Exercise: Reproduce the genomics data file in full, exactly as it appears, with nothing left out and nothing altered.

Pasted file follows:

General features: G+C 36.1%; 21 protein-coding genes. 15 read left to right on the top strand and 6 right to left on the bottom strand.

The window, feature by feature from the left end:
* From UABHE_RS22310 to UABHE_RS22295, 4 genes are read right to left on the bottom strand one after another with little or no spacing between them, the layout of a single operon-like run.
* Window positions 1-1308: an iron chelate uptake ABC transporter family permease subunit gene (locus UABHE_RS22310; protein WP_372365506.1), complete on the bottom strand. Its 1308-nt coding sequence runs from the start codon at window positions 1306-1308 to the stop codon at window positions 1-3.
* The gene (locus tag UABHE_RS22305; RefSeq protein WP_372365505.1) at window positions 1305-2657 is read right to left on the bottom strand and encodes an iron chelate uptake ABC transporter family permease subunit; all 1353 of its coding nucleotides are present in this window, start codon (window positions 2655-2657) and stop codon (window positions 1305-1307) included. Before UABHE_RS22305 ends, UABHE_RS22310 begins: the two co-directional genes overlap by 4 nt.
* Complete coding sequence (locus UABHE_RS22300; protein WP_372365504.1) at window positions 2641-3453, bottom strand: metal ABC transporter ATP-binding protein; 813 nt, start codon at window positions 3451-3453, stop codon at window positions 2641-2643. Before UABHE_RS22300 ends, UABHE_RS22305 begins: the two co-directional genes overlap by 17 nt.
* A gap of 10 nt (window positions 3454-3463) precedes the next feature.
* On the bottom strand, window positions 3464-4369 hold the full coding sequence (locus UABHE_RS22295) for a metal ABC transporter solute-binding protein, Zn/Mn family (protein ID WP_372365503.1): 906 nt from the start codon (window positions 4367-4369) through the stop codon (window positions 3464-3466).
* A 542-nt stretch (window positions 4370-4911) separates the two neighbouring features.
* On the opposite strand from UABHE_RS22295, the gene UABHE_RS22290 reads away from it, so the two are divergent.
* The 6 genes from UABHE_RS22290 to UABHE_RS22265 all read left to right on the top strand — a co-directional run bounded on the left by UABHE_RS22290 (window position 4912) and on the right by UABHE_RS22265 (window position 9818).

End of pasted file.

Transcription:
General features: G+C 36.1%; 21 protein-coding genes. 15 read left to right on the top strand and 6 right to left on the bottom strand.

The window, feature by feature from the left end:
* From UABHE_RS22310 to UABHE_RS22295, 4 genes are read right to left on the bottom strand one after another with little or no spacing between them, the layout of a single operon-like run.
* Window positions 1-1308: an iron chelate uptake ABC transporter family permease subunit gene (locus UABHE_RS22310; protein WP_372365506.1), complete on the bottom strand. Its 1308-nt coding sequence runs from the start codon at window positions 1306-1308 to the stop codon at window positions 1-3.
* The gene (locus tag UABHE_RS22305; RefSeq protein WP_372365505.1) at window positions 1305-2657 is read right to left on the bottom strand and encodes an iron chelate uptake ABC transporter family permease subunit; all 1353 of its coding nucleotides are present in this window, start codon (window positions 2655-2657) and stop codon (window positions 1305-1307) included. Before UABHE_RS22305 ends, UABHE_RS22310 begins: the two co-directional genes overlap by 4 nt.
* Complete coding sequence (locus UABHE_RS22300; protein WP_372365504.1) at window positions 2641-3453, bottom strand: metal ABC transporter ATP-binding protein; 813 nt, start codon at window positions 3451-3453, stop codon at window positions 2641-2643. Before UABHE_RS22300 ends, UABHE_RS22305 begins: the two co-directional genes overlap by 17 nt.
* A gap of 10 nt (window positions 3454-3463) precedes the next feature.
* On the bottom strand, window positions 3464-4369 hold the full coding sequence (locus UABHE_RS22295) for a metal ABC transporter solute-binding protein, Zn/Mn family (protein ID WP_372365503.1): 906 nt from the start codon (window positions 4367-4369) through the stop codon (window positions 3464-3466).
* A 542-nt stretch (window positions 4370-4911) separates the two neighbouring features.
* On the opposite strand from UABHE_RS22295, the gene UABHE_RS22290 reads away from it, so the two are divergent.
* The 6 genes from UABHE_RS22290 to UABHE_RS22265 all read left to right on the top strand — a co-directional run bounded on the left by UABHE_RS22290 (window position 4912) and on the right by UABHE_RS22265 (window position 9818).